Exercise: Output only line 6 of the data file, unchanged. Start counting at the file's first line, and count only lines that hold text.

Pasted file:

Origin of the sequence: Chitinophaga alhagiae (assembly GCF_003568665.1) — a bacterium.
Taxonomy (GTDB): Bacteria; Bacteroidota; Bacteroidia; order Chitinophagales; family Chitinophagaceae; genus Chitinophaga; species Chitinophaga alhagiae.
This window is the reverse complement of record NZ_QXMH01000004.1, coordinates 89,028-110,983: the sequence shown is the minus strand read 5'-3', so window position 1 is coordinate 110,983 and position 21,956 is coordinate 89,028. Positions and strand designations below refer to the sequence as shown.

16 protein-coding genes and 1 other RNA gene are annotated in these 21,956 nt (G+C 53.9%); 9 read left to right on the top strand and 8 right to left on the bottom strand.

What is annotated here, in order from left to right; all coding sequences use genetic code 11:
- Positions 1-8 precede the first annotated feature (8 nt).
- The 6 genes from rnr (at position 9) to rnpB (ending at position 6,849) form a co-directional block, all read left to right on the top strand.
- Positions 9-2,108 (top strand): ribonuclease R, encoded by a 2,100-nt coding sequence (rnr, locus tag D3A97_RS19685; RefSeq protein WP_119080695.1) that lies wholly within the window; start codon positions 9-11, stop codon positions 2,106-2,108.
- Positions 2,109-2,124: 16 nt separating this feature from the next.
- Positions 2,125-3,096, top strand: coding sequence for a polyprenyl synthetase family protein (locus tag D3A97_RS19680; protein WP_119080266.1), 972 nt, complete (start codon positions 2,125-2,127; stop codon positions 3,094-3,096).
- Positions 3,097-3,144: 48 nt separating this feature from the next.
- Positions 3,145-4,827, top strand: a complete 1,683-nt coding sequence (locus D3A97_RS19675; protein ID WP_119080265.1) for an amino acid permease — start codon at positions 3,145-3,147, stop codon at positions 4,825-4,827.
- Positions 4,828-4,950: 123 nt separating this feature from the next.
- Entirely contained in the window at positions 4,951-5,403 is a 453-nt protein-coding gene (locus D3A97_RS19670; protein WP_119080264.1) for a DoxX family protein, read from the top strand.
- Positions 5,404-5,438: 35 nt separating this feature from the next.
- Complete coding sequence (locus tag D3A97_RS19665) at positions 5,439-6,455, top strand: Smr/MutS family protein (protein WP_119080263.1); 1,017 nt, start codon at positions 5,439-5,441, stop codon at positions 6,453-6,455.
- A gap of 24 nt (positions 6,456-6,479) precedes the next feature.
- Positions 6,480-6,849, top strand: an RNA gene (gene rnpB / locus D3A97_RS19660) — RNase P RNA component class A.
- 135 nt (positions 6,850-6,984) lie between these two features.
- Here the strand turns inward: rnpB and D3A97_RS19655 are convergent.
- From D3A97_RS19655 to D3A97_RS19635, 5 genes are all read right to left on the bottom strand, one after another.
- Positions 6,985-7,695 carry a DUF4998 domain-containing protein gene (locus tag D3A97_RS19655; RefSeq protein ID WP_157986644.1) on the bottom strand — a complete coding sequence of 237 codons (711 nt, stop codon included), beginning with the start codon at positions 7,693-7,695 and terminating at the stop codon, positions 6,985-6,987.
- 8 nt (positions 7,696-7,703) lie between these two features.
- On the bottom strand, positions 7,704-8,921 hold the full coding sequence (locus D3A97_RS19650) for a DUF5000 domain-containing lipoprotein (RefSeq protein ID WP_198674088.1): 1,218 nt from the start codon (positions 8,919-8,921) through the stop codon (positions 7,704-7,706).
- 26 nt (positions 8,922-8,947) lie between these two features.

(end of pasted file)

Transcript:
- Positions 1-8 precede the first annotated feature (8 nt).